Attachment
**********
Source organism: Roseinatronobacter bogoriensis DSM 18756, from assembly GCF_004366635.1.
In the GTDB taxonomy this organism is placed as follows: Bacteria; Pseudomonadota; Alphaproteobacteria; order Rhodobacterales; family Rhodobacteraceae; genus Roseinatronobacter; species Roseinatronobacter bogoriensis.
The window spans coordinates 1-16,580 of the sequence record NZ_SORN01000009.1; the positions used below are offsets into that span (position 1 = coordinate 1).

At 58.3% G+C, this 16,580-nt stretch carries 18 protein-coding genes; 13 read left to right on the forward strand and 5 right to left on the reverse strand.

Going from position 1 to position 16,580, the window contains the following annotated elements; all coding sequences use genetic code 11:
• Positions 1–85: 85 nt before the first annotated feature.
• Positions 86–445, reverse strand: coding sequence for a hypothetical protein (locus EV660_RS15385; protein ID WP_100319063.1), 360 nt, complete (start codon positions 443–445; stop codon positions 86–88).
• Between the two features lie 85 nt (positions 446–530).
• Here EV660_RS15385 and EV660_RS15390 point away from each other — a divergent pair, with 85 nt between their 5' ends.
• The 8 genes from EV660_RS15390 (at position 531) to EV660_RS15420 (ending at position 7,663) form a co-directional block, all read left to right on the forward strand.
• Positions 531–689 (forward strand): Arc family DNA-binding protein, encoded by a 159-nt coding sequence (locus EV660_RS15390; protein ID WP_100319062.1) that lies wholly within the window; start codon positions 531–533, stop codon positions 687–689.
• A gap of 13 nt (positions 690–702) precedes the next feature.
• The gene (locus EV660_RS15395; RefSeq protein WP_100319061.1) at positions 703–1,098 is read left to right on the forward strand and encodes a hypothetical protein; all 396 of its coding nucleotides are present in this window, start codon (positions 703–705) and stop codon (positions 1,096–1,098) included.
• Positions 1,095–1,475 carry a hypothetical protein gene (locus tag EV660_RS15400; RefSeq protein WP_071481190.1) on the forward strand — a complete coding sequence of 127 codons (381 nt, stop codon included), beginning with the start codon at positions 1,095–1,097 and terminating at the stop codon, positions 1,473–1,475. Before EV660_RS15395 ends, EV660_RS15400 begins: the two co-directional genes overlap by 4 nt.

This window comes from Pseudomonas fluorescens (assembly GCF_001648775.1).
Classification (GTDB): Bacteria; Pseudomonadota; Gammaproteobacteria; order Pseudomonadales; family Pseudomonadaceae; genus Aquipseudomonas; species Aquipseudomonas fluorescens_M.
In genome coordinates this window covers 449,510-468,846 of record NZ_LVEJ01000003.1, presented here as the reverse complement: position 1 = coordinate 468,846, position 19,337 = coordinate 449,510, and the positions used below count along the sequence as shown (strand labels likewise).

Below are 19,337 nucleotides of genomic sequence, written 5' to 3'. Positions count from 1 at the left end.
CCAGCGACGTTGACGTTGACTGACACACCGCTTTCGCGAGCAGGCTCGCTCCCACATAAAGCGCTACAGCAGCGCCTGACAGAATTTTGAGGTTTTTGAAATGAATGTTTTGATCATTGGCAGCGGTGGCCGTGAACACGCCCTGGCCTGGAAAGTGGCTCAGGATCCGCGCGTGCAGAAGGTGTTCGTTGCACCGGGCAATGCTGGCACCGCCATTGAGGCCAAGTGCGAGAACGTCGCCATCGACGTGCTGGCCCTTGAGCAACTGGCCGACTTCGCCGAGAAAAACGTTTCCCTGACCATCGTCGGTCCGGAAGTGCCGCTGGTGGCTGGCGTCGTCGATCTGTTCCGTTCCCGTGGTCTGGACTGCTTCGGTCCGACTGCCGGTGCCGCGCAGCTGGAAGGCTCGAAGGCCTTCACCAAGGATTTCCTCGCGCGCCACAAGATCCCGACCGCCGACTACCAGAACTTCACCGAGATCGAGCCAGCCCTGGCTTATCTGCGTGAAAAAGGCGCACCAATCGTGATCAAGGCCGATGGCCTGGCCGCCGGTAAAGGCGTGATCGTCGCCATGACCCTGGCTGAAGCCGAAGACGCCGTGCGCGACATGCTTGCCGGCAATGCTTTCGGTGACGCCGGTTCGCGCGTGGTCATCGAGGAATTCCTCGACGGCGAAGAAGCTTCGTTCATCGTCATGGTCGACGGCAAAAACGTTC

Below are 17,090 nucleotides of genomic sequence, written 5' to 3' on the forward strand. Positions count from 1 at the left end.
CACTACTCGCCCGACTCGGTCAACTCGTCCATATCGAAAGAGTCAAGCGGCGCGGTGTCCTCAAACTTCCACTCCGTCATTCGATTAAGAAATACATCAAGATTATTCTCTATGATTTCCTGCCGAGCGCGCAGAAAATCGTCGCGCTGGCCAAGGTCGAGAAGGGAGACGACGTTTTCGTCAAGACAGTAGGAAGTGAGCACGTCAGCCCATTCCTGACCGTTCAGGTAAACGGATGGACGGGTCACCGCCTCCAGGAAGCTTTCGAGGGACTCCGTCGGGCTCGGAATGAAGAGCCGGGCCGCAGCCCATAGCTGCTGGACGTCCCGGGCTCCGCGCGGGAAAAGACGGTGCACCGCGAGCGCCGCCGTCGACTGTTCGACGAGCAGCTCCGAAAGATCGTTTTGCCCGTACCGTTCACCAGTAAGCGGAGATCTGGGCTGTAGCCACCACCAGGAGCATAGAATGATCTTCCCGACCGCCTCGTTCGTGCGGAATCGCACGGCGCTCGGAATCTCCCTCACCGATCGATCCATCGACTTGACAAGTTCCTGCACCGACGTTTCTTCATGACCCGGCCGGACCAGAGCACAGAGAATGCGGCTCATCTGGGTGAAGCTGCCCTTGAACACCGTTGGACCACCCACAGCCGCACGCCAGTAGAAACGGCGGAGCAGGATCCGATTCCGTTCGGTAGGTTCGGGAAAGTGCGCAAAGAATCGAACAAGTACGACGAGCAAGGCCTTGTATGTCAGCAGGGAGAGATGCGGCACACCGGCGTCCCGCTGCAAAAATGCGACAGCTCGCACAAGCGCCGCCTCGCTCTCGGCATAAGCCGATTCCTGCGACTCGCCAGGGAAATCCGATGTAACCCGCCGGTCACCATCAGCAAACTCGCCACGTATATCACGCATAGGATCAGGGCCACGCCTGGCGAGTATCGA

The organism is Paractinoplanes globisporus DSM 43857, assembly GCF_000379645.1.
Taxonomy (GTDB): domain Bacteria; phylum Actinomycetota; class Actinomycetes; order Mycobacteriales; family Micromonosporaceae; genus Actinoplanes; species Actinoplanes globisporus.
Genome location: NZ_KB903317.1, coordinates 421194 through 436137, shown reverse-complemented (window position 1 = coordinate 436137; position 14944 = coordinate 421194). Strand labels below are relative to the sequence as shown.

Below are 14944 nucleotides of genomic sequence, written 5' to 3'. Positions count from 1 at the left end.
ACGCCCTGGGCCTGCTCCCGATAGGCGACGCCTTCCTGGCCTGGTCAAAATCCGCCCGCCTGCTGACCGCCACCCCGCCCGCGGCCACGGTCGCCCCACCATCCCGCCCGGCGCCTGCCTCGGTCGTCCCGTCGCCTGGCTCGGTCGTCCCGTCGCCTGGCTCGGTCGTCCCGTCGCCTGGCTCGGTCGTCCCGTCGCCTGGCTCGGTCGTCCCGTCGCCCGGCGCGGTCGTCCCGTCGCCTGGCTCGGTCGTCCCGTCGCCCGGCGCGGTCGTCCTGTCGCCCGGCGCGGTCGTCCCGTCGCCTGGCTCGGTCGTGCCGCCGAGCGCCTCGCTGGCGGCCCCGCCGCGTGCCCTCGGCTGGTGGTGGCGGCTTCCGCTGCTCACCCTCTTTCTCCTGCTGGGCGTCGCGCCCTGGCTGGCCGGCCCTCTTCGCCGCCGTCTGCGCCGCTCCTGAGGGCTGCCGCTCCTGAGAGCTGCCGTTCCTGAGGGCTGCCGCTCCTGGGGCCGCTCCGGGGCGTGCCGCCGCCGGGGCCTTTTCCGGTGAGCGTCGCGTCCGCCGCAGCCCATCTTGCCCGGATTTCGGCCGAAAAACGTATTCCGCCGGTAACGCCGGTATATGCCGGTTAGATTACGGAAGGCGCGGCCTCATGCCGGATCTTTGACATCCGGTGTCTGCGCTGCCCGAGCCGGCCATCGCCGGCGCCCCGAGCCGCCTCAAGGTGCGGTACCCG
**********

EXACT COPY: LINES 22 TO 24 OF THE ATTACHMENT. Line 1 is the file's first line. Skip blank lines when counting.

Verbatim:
The organism is Paractinoplanes globisporus DSM 43857, assembly GCF_000379645.1.
Taxonomy (GTDB): domain Bacteria; phylum Actinomycetota; class Actinomycetes; order Mycobacteriales; family Micromonosporaceae; genus Actinoplanes; species Actinoplanes globisporus.
Genome location: NZ_KB903317.1, coordinates 421194 through 436137, shown reverse-complemented (window position 1 = coordinate 436137; position 14944 = coordinate 421194). Strand labels below are relative to the sequence as shown.